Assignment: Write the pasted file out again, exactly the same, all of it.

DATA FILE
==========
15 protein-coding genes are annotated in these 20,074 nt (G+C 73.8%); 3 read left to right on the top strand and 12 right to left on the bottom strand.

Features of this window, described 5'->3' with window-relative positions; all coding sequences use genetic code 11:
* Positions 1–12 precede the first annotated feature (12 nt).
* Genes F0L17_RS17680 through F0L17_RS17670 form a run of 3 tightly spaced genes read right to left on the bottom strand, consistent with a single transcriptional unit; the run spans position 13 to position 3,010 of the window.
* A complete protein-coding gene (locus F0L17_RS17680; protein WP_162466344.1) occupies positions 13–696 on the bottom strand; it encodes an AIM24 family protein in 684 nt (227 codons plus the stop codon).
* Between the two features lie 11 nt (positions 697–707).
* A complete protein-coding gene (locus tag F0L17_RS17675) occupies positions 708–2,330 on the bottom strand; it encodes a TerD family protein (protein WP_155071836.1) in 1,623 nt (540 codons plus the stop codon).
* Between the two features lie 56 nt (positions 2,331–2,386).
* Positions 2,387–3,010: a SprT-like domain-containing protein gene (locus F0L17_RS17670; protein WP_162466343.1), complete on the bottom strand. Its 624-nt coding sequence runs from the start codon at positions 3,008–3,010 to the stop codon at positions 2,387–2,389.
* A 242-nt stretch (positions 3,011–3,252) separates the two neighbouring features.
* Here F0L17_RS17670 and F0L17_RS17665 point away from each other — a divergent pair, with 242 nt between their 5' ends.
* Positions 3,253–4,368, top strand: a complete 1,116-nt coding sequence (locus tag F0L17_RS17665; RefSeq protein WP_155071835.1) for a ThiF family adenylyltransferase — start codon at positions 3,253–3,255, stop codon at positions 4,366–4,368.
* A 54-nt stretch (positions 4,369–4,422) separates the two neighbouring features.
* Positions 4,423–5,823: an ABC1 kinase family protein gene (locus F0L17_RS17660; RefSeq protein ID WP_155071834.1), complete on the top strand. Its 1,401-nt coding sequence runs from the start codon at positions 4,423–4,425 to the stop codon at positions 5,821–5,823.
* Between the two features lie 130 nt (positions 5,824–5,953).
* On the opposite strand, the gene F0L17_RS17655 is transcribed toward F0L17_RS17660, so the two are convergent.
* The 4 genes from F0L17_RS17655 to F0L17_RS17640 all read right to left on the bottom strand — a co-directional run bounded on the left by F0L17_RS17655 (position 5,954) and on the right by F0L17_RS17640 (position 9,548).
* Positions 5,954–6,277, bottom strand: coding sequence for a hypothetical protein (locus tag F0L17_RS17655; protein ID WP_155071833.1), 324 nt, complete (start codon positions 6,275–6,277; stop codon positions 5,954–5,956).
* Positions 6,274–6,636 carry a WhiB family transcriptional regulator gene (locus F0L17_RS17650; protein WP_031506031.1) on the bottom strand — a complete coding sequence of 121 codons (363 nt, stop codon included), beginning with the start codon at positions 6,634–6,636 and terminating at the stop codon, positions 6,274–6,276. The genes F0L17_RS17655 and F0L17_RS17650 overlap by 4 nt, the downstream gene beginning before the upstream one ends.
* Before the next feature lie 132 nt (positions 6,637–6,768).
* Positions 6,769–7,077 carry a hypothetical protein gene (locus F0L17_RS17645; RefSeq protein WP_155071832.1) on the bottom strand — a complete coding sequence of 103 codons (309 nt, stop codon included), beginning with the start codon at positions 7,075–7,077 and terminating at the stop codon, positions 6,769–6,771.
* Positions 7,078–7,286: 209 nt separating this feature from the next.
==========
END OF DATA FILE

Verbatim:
15 protein-coding genes are annotated in these 20,074 nt (G+C 73.8%); 3 read left to right on the top strand and 12 right to left on the bottom strand.

Features of this window, described 5'->3' with window-relative positions; all coding sequences use genetic code 11:
* Positions 1–12 precede the first annotated feature (12 nt).
* Genes F0L17_RS17680 through F0L17_RS17670 form a run of 3 tightly spaced genes read right to left on the bottom strand, consistent with a single transcriptional unit; the run spans position 13 to position 3,010 of the window.
* A complete protein-coding gene (locus F0L17_RS17680; protein WP_162466344.1) occupies positions 13–696 on the bottom strand; it encodes an AIM24 family protein in 684 nt (227 codons plus the stop codon).
* Between the two features lie 11 nt (positions 697–707).
* A complete protein-coding gene (locus tag F0L17_RS17675) occupies positions 708–2,330 on the bottom strand; it encodes a TerD family protein (protein WP_155071836.1) in 1,623 nt (540 codons plus the stop codon).
* Between the two features lie 56 nt (positions 2,331–2,386).
* Positions 2,387–3,010: a SprT-like domain-containing protein gene (locus F0L17_RS17670; protein WP_162466343.1), complete on the bottom strand. Its 624-nt coding sequence runs from the start codon at positions 3,008–3,010 to the stop codon at positions 2,387–2,389.
* A 242-nt stretch (positions 3,011–3,252) separates the two neighbouring features.
* Here F0L17_RS17670 and F0L17_RS17665 point away from each other — a divergent pair, with 242 nt between their 5' ends.
* Positions 3,253–4,368, top strand: a complete 1,116-nt coding sequence (locus tag F0L17_RS17665; RefSeq protein WP_155071835.1) for a ThiF family adenylyltransferase — start codon at positions 3,253–3,255, stop codon at positions 4,366–4,368.
* A 54-nt stretch (positions 4,369–4,422) separates the two neighbouring features.
* Positions 4,423–5,823: an ABC1 kinase family protein gene (locus F0L17_RS17660; RefSeq protein ID WP_155071834.1), complete on the top strand. Its 1,401-nt coding sequence runs from the start codon at positions 4,423–4,425 to the stop codon at positions 5,821–5,823.
* Between the two features lie 130 nt (positions 5,824–5,953).
* On the opposite strand, the gene F0L17_RS17655 is transcribed toward F0L17_RS17660, so the two are convergent.
* The 4 genes from F0L17_RS17655 to F0L17_RS17640 all read right to left on the bottom strand — a co-directional run bounded on the left by F0L17_RS17655 (position 5,954) and on the right by F0L17_RS17640 (position 9,548).
* Positions 5,954–6,277, bottom strand: coding sequence for a hypothetical protein (locus tag F0L17_RS17655; protein ID WP_155071833.1), 324 nt, complete (start codon positions 6,275–6,277; stop codon positions 5,954–5,956).
* Positions 6,274–6,636 carry a WhiB family transcriptional regulator gene (locus F0L17_RS17650; protein WP_031506031.1) on the bottom strand — a complete coding sequence of 121 codons (363 nt, stop codon included), beginning with the start codon at positions 6,634–6,636 and terminating at the stop codon, positions 6,274–6,276. The genes F0L17_RS17655 and F0L17_RS17650 overlap by 4 nt, the downstream gene beginning before the upstream one ends.
* Before the next feature lie 132 nt (positions 6,637–6,768).
* Positions 6,769–7,077 carry a hypothetical protein gene (locus F0L17_RS17645; RefSeq protein WP_155071832.1) on the bottom strand — a complete coding sequence of 103 codons (309 nt, stop codon included), beginning with the start codon at positions 7,075–7,077 and terminating at the stop codon, positions 6,769–6,771.
* Positions 7,078–7,286: 209 nt separating this feature from the next.